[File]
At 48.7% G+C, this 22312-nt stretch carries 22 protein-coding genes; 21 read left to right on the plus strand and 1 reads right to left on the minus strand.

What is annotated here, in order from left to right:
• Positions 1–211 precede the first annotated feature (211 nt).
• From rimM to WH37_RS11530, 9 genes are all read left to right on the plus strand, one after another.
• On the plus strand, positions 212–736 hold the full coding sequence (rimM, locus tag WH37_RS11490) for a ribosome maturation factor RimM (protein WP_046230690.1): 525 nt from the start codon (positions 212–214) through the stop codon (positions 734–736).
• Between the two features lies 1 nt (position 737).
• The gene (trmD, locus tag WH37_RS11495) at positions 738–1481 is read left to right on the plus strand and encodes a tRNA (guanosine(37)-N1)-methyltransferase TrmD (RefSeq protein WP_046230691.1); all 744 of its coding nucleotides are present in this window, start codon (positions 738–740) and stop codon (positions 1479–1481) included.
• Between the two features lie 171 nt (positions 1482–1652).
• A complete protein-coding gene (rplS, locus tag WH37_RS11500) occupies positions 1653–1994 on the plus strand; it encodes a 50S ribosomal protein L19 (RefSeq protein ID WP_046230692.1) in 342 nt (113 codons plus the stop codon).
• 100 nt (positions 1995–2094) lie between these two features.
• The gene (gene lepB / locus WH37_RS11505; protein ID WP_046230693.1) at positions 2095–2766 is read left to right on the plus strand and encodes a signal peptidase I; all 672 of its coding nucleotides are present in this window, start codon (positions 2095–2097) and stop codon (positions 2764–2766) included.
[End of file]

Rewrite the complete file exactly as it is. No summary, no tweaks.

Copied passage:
At 48.7% G+C, this 22312-nt stretch carries 22 protein-coding genes; 21 read left to right on the plus strand and 1 reads right to left on the minus strand.

What is annotated here, in order from left to right:
• Positions 1–211 precede the first annotated feature (211 nt).
• From rimM to WH37_RS11530, 9 genes are all read left to right on the plus strand, one after another.
• On the plus strand, positions 212–736 hold the full coding sequence (rimM, locus tag WH37_RS11490) for a ribosome maturation factor RimM (protein WP_046230690.1): 525 nt from the start codon (positions 212–214) through the stop codon (positions 734–736).
• Between the two features lies 1 nt (position 737).
• The gene (trmD, locus tag WH37_RS11495) at positions 738–1481 is read left to right on the plus strand and encodes a tRNA (guanosine(37)-N1)-methyltransferase TrmD (RefSeq protein WP_046230691.1); all 744 of its coding nucleotides are present in this window, start codon (positions 738–740) and stop codon (positions 1479–1481) included.
• Between the two features lie 171 nt (positions 1482–1652).
• A complete protein-coding gene (rplS, locus tag WH37_RS11500) occupies positions 1653–1994 on the plus strand; it encodes a 50S ribosomal protein L19 (RefSeq protein ID WP_046230692.1) in 342 nt (113 codons plus the stop codon).
• 100 nt (positions 1995–2094) lie between these two features.
• The gene (gene lepB / locus WH37_RS11505; protein ID WP_046230693.1) at positions 2095–2766 is read left to right on the plus strand and encodes a signal peptidase I; all 672 of its coding nucleotides are present in this window, start codon (positions 2095–2097) and stop codon (positions 2764–2766) included.